Ranges of MIDI events can be mapped by selecting minimum and maximum values to be mapped. Incoming and outgoing ranges can be different, allowing incoming MIDI ranges to be scaled to different outgoing ranges. For example, you could map the incoming Control Change range 0 - 127 to the outgoing range 0 - 100. Ranges can also be split into multiple settings, allowing you to to create custom scaling curves. For example you could use one setting to map the lower range 0 - 63 to 0 - 100 and another setting to map the upper range 64 - 127 to 101 - 127.
The Event Processor will also accept negative outgoing ranges, allowing you to invert values and perform crossfades. For example to use an incoming Control Change message to control a crossfade between two other Control Change messages, map the range 0 - 127 of the incoming message to the range 0 - 127 of one outgoing message and to the negative range 127 - 0 of another outgoing message.
3. Trigger MIDI Events:
The Event Processor can be programmed to trigger an outgoing MIDI event when the value of an incoming MIDI event falls within a specified range. Events are triggered by assigning a range of incoming values within which the outgoing MIDI event will be triggered.
For example, to trigger a middle C Note-on event when a Control Change value passes below a threshold value of 64, select 0 - 63 as the range, and Note-on middle C as the outgoing MIDI event. When the Control Change value moves below 64 (i.e. into the range 0 - 63), the Note-on is triggered.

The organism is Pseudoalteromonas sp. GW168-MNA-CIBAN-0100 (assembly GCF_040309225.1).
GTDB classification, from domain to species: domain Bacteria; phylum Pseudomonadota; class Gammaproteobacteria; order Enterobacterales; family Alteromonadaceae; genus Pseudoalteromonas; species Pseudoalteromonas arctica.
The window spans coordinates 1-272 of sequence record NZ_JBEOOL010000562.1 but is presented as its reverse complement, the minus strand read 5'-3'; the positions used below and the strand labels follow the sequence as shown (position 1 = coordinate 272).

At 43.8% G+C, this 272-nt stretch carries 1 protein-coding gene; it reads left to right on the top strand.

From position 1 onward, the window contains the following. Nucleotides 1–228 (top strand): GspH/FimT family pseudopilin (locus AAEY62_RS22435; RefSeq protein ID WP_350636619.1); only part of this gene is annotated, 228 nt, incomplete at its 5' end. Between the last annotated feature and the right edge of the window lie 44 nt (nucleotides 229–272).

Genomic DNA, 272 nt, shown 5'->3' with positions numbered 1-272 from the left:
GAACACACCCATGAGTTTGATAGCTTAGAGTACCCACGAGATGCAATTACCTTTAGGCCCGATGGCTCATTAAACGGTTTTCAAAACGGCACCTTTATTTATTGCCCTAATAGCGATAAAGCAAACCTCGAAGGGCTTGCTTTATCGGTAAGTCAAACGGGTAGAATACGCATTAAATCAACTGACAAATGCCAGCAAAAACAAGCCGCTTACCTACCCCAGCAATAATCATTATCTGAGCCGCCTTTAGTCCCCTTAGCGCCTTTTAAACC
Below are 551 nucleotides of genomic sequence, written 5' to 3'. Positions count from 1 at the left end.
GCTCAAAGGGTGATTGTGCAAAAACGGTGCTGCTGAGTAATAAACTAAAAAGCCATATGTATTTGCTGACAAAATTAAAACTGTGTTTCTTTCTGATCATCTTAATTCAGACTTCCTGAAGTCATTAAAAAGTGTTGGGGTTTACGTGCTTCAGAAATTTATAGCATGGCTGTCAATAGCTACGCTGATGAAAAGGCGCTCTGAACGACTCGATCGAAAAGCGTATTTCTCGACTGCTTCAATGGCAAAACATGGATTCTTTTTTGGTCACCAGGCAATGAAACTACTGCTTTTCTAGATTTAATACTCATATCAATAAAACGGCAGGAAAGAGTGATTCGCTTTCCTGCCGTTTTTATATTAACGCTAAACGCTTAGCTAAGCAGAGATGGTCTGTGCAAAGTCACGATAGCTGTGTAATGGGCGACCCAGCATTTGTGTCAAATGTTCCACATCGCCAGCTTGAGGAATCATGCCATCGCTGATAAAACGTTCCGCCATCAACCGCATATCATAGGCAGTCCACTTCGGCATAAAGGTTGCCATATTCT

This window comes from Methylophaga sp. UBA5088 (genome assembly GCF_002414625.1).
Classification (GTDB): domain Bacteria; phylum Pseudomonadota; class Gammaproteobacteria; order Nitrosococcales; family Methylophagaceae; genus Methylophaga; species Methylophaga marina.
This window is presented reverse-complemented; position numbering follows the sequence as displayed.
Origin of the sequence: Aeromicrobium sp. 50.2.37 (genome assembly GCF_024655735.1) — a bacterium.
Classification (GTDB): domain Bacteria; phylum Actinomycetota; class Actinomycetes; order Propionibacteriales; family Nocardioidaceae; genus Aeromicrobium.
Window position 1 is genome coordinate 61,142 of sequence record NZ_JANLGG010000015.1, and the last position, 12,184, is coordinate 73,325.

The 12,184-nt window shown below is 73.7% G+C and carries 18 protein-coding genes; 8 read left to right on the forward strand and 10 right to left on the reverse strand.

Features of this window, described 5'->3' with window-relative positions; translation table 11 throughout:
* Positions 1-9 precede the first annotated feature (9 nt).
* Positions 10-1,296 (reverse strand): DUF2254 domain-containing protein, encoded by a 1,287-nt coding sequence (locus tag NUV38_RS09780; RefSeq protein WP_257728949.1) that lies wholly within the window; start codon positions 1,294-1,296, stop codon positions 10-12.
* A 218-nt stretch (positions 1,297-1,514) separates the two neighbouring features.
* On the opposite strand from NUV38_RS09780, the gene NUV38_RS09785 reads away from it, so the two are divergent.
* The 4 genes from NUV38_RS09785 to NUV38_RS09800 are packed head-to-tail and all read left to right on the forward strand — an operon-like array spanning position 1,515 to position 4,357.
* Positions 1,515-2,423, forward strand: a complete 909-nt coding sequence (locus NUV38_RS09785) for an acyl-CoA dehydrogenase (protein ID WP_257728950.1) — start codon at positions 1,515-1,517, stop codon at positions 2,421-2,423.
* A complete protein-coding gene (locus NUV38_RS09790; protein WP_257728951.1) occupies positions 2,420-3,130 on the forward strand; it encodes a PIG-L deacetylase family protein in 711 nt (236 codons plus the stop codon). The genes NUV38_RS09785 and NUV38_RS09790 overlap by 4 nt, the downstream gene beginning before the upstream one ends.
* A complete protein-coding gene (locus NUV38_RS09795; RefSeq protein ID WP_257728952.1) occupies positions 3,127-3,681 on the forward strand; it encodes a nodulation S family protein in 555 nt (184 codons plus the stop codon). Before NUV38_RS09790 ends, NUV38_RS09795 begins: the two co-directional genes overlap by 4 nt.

The Note-on is triggered only when the Control Change first moves into the range - in order for the Note-on event to be retriggered, the Control Change value must first move out of range.
4. Cycle Through a Sequence of MIDI Events:
The Event Processor can be programmed to cycle through sequences of MIDI events. Sequences can be as short as two settings causing the Event Processor to toggle back and forth between the two settings, or as long as 31 of the 32 total settings (at least one setting is required to define the sequence).
Setting up a sequence of two settings is an easy way to turn a momentary function into a toggle function, even if the sending device does not offer it. For example, to convert a momentary footswitch that sends a value of 127 on depression and a value of 0 on release into a footswitch that toggles back and forth between the values 127 and 0 with each depression, set up a sequence of two MIDI events, one with a value of 127 and the other with a value of 0.
Then use the incoming Control Change event of value 127 to cause the Event Processor to increment through the sequence of the two events. Only the depression of the footswitch (incoming value 127) causes the Event Processor to advance through the sequence, causing it to toggle between the values of 0 and 127 with each depression of the footswitch.
The Event Processor is programmed by sending it MIDI System Exclusive messages. This is easily done with the Event Processor Programming Tools software. Once programmed, the Event Processor's settings are retained even after power is removed. The Event Processor can be reprogrammed with new settings as often as needed.
The Event Processor is MIDI-powered, and requires no batteries or power supply to operate with most MIDI products. A MIDI indicator LED lights up when the product is powered and flashes when MIDI data passes through it.
weight: 3.8 oz.
dimensions: 4-3/16" x 2-3/16" x 1-3/32